(Roy Luck photo via Wikimedia Commons. Licensed under Creative Commons CC-BY-2.0.)
Correction appended, Jan. 17:
Three elected state officials are demanding more accountability from U.S. Steel and the Allegheny County Health Department in the wake of the announcement that sulfur dioxide emissions from the Clairton Plant have exceeded safe levels six times since Dec. 24.
State Sens. Jim Brewster and Jay Costa and state Rep. Austin Davis are calling on the state House and Senate Democratic Policy Committees to hold a joint hearing in the Mon-Yough area, which has been under an "air quality alert" since Jan. 8.
Last week, local residents criticized the health department for waiting 16 days before issuing the alert, which warned children, the elderly and people with heart and lung conditions to avoid strenuous outdoor activities until further notice.
"The public needs to know sooner and get better information on how to react," Brewster, Costa and Davis said in a joint release Wednesday.
“We know that we need to do a better job of communicating information to impacted residents," said Dr. Karen Hacker, director of the health department, in a prepared statement.
She said the department has been in touch with "community advocates, elected officials and environmental groups" and will be providing daily updates at 3 p.m. until the alert is lifted.
The Clairton Plant produces coke, a fuel used in the steelmaking process, from super-heating coal to remove impurities. A variety of chemicals also are produced from the byproducts of the coking process.
Health Department officials have said that a fire at Clairton Plant on Dec. 24 damaged two pieces of emissions equipment known as "gas dispatcher" stations.
On Wednesday, Hacker said that damage to the building housing the equipment was "severe" and the cause of the fire has not yet been determined.
U.S. Steel using an outside company to conduct an investigation into the cause of the blaze, Hacker said, but doesn't know yet when repairs will be completed.
Until the repairs are complete, she said, U.S. Steel is using a number of strategies to minimize the accidental release of excess sulfur dioxide from the plant, including extended coking times, the use of natural gas to offset the use of coke oven gas, and "flaring," or burning off excess gas and pollutants.
"The Health Department receives hourly updates on readings from the monitors throughout the county and is closely watching the ones impacted by the Clairton Coke Works," Hacker said.
While there have been no additional excess levels of sulfur dioxide measured since the warning was issued, she said, "plant repairs are ongoing, and there is still a risk for future exceedances."
Sulfur dioxide has a strong odor, like a match being struck. In high concentrations, it can irritate the lungs.
More than 1,100 workers are employed at Clairton Plant, which is the largest coke works in the United States and the last one operating in Allegheny County. (ArcelorMittal operates a coke plant in Monessen, Westmoreland County, about 12 miles south of Clairton.)*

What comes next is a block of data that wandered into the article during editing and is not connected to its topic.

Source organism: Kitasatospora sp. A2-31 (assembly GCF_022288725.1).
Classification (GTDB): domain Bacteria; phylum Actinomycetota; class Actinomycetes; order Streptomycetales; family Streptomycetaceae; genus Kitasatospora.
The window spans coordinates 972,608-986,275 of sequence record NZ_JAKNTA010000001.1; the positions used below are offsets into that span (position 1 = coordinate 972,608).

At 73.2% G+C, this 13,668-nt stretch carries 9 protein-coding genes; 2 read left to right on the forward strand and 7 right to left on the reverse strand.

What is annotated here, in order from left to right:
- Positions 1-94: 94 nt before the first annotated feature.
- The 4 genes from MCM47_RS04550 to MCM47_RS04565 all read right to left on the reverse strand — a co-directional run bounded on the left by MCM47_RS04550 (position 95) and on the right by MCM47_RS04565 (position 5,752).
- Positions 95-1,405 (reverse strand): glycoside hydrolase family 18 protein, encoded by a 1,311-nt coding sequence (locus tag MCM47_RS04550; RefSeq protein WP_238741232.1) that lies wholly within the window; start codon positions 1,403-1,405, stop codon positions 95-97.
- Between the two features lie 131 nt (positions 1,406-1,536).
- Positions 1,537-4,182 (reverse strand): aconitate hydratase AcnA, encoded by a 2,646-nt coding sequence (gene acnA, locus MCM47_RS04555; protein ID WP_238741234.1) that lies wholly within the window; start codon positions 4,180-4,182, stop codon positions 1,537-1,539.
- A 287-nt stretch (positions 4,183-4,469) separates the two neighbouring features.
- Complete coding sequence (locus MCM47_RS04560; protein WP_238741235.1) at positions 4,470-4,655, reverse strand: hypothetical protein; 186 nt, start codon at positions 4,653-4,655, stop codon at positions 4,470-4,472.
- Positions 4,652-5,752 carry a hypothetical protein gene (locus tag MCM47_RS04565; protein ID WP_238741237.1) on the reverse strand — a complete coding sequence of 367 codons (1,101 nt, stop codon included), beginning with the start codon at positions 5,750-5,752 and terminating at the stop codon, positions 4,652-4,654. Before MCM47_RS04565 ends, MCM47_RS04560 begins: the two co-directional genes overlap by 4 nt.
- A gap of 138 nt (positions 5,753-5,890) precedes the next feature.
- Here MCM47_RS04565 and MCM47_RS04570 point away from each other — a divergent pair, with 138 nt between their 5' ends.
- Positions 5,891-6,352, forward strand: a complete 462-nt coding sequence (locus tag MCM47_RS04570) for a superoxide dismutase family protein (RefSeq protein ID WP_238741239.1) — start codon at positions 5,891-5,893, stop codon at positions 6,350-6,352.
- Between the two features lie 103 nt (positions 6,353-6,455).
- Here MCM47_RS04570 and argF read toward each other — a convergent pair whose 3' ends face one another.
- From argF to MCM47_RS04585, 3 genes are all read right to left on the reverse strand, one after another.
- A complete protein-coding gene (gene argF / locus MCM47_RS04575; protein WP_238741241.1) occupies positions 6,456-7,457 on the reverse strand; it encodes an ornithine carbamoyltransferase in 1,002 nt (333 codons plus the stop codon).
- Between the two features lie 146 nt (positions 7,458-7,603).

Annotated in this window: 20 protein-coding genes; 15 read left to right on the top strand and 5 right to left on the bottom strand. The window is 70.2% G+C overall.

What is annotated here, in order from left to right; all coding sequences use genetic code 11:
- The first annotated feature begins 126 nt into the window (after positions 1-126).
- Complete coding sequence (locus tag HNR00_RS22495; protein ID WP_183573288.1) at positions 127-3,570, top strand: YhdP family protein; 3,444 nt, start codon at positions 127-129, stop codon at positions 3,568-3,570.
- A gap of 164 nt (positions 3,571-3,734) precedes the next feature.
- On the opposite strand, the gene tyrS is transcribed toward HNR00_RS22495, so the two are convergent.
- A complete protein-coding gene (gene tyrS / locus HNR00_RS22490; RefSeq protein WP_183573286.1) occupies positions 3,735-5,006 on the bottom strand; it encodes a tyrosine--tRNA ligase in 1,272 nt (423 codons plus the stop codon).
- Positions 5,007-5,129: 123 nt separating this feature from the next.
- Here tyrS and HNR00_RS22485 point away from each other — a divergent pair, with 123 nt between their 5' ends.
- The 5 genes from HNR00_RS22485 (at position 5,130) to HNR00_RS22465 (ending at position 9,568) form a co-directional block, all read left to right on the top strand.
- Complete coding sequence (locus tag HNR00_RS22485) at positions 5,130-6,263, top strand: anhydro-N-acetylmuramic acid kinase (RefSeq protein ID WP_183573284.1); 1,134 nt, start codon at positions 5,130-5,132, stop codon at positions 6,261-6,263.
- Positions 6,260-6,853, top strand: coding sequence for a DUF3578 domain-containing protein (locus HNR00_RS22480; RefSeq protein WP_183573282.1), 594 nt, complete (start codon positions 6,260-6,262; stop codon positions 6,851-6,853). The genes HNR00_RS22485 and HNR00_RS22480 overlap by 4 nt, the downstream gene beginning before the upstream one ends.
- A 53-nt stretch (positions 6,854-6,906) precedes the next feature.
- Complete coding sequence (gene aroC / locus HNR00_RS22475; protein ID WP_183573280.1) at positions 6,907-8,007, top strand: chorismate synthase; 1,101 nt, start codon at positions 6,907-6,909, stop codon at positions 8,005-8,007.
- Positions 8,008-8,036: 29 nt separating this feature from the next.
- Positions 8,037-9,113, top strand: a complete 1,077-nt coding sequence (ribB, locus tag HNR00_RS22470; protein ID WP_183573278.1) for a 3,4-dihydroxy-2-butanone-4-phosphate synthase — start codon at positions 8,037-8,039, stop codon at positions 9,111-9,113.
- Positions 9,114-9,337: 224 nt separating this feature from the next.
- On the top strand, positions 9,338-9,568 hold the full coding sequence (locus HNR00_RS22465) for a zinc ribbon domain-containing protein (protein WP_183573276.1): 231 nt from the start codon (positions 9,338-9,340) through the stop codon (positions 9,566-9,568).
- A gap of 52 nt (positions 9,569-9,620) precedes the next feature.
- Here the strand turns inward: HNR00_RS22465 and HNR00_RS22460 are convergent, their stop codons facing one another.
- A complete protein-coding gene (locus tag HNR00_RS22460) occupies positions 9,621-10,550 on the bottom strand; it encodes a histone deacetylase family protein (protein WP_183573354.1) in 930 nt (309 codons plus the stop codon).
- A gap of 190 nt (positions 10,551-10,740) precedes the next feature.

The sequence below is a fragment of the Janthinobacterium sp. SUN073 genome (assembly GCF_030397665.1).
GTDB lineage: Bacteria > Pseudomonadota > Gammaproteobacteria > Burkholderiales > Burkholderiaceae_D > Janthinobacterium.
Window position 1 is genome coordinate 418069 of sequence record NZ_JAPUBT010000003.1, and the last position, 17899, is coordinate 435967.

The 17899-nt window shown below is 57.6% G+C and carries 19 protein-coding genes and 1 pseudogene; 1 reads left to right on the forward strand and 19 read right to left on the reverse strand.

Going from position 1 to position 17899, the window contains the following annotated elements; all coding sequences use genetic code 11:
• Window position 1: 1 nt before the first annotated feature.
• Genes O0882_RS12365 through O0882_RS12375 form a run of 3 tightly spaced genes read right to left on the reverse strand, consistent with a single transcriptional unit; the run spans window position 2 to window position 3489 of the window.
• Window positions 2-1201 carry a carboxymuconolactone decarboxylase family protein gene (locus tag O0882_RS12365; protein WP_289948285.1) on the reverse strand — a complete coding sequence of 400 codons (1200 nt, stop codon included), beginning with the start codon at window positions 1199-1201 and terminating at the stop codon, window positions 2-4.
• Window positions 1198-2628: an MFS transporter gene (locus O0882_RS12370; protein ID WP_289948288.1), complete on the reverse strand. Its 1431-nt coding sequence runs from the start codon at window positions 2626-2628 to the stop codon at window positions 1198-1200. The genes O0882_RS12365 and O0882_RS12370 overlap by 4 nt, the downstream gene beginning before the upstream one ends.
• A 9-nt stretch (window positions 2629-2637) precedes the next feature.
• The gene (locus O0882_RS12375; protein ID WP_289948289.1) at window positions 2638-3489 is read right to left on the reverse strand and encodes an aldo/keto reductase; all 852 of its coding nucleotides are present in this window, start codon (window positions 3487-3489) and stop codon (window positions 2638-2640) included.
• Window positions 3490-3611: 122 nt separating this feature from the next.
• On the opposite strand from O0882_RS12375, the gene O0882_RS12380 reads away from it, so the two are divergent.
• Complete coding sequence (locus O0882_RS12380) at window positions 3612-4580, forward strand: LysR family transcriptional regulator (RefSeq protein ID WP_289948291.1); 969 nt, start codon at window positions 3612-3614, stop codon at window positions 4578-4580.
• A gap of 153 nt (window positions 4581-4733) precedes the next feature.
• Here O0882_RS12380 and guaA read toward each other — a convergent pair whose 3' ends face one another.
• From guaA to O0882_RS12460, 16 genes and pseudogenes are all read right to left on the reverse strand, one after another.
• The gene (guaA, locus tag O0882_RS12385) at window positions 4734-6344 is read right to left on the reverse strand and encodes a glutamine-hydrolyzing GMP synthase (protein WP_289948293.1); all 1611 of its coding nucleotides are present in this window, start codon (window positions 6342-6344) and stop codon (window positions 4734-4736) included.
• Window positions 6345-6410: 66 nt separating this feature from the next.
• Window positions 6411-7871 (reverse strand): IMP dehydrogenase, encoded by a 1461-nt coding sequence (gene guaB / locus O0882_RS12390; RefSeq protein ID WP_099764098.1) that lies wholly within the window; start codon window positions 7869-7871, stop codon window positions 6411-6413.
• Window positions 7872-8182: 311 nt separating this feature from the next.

The Clairton Plant has long been identified as one of the largest producers of air pollutants in the region.
Environmentalists and some doctors have blamed the Clairton Plant for what they have called an "epidemic" of asthma and other lung diseases in the area around Clairton.
Brewster, Costa and Davis said they want to "get to the bottom" of the "legal confusion causing delays in important public health notifications."
They asked for "complete transparency about daily emissions from the Clairton Plant (and) the planned resolution for repairing the plant from the fire, including specific timelines."
The three Mon Valley lawmakers also are calling on the health department and U.S. Steel to provide specifics on "how the longer-term emissions problems" from the Clairton Plant are going to be addressed.
In 2018, the health department levied a $1 million fine against U.S. Steel for what county officials alleged were rising levels of pollution from the facility. The company appealed the fine, saying the health department overstepped its authority, and that its fact-finding process was flawed.
An administrative law judge has not yet ruled on U.S. Steel's appeal.
Correction: This story originally said that Clairton Plant was the last coke plant in Western Pennsylvania. It is not; ArcelorMittal has a coke plant in Monessen. It has been the last coke plant in Allegheny County since the closure of Shenango Inc.'s coke plant in Neville Twp. Thank you to reader who reminded us.
Conflict of Interest Note: The author of this story is a U.S. Steel shareholder.
Jason Togyer is the editor of Tube City Almanac and the volunteer executive director of Tube City Community Media Inc. He may be reached at firstname.lastname@example.org.
Originally published January 16, 2019.